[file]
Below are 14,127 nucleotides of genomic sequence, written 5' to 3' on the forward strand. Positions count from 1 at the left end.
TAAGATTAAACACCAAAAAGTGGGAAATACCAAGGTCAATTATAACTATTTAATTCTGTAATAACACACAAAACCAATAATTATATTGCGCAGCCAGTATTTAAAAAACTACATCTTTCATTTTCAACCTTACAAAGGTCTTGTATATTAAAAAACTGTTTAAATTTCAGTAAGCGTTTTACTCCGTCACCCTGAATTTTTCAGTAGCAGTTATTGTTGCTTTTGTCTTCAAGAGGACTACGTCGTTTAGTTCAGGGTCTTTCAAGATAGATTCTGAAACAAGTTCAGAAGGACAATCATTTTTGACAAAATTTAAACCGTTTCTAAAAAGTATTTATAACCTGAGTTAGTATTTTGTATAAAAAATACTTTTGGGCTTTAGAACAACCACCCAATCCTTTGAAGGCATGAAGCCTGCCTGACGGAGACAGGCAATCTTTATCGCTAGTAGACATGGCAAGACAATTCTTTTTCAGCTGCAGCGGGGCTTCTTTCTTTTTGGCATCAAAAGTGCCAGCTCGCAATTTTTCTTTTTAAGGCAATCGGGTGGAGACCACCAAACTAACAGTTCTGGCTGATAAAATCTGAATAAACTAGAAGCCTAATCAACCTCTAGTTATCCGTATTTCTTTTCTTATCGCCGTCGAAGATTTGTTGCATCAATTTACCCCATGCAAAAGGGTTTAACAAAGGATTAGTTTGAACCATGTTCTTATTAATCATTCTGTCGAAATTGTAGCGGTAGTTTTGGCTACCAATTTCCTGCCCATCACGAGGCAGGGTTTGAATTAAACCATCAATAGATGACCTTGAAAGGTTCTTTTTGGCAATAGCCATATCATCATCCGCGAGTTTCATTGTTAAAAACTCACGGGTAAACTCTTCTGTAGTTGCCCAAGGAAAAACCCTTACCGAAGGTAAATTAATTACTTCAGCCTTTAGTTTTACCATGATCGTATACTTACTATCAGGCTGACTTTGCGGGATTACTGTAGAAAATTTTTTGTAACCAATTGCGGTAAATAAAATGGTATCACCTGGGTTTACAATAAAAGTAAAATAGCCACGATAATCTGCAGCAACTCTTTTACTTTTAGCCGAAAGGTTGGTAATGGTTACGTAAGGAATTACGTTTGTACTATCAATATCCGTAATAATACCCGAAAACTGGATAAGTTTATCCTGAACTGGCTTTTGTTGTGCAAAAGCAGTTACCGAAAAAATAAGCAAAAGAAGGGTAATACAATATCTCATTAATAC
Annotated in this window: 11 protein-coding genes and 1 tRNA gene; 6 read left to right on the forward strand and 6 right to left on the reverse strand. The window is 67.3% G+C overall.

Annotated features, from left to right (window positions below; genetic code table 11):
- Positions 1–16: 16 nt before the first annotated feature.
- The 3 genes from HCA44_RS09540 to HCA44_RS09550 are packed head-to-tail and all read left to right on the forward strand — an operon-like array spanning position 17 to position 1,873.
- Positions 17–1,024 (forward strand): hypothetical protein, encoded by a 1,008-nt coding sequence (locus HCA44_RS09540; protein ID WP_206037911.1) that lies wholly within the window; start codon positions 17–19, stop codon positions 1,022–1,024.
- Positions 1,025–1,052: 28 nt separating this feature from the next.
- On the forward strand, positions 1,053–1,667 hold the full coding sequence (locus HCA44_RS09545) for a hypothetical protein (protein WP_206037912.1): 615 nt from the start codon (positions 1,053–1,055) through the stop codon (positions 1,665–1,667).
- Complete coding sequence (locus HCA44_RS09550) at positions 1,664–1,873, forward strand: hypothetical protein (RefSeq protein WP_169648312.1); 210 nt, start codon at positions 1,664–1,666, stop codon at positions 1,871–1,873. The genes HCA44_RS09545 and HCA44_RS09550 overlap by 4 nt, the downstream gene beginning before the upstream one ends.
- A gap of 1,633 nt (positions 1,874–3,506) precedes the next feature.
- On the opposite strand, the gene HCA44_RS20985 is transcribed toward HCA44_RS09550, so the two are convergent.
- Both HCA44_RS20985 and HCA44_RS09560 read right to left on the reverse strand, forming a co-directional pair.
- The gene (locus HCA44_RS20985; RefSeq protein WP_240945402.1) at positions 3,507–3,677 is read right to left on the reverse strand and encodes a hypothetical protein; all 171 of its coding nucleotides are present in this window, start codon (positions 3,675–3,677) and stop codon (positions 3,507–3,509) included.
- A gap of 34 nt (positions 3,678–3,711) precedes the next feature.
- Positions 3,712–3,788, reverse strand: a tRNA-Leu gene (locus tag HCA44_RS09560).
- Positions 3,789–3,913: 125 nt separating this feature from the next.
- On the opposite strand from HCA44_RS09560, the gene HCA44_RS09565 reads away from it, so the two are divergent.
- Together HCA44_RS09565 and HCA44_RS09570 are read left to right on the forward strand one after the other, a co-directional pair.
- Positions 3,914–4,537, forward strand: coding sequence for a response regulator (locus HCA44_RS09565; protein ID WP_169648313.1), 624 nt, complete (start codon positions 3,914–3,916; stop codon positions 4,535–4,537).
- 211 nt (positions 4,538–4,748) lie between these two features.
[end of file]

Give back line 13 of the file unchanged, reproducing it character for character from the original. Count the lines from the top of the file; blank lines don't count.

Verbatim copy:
- Both HCA44_RS20985 and HCA44_RS09560 read right to left on the reverse strand, forming a co-directional pair.